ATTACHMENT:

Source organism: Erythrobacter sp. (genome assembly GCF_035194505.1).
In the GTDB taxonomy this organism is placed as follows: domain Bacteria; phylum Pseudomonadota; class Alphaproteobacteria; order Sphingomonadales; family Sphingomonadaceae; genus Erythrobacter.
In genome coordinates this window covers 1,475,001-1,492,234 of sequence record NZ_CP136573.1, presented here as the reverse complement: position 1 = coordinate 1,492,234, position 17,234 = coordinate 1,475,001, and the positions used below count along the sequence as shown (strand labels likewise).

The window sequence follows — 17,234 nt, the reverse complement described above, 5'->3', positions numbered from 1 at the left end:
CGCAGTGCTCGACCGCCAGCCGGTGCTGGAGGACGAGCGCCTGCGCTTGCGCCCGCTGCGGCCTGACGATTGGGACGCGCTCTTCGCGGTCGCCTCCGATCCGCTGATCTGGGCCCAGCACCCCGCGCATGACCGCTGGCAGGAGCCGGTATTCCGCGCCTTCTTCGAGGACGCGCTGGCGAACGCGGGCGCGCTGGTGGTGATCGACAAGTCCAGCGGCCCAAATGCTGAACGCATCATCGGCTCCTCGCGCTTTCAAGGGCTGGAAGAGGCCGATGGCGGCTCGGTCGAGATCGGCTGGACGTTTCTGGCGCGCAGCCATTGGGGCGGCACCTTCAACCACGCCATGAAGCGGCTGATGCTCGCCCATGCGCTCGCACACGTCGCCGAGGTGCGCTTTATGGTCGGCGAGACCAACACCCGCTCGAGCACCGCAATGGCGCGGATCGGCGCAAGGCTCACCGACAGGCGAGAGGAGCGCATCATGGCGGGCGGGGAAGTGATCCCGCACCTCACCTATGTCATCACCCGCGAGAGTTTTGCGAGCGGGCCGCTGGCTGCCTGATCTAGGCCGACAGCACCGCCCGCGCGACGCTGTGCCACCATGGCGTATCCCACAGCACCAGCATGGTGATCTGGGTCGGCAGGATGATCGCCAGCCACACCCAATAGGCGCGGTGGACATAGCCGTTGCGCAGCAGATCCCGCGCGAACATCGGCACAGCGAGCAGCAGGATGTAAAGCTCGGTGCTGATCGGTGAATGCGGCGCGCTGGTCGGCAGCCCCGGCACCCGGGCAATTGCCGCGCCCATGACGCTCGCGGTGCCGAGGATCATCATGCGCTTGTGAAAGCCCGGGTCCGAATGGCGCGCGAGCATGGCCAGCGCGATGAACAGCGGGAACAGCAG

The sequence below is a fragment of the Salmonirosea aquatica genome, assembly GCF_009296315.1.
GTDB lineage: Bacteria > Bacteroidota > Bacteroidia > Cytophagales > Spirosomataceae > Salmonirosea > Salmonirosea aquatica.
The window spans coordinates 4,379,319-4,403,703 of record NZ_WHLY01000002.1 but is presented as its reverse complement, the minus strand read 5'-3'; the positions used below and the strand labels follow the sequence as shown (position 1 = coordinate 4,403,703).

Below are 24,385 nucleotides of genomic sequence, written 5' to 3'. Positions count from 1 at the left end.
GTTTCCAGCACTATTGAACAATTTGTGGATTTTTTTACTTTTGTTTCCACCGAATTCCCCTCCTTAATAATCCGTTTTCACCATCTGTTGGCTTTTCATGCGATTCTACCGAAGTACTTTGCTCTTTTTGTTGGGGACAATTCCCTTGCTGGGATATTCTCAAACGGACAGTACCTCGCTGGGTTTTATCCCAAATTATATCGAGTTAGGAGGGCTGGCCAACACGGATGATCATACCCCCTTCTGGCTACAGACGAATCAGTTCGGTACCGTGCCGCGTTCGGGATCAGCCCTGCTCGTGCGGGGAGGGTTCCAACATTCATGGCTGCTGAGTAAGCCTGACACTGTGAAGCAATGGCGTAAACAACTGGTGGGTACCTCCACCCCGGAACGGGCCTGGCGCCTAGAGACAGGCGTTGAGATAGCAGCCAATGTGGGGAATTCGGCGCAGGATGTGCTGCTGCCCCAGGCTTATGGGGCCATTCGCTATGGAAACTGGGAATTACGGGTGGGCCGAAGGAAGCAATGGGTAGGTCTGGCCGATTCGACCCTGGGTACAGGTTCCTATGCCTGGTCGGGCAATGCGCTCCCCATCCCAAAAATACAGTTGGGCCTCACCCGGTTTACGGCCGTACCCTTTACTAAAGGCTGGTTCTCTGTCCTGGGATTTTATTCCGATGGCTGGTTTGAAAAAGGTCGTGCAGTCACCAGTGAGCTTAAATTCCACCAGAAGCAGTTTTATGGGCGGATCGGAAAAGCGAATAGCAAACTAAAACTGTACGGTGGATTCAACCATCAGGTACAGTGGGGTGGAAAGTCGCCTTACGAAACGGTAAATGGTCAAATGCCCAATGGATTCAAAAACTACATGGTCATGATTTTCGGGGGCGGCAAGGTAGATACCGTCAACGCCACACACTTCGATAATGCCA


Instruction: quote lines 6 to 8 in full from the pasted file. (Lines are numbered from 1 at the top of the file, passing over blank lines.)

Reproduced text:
The sequence below is a fragment of the Salmonirosea aquatica genome, assembly GCF_009296315.1.
GTDB lineage: Bacteria > Bacteroidota > Bacteroidia > Cytophagales > Spirosomataceae > Salmonirosea > Salmonirosea aquatica.
The window spans coordinates 4,379,319-4,403,703 of record NZ_WHLY01000002.1 but is presented as its reverse complement, the minus strand read 5'-3'; the positions used below and the strand labels follow the sequence as shown (position 1 = coordinate 4,403,703).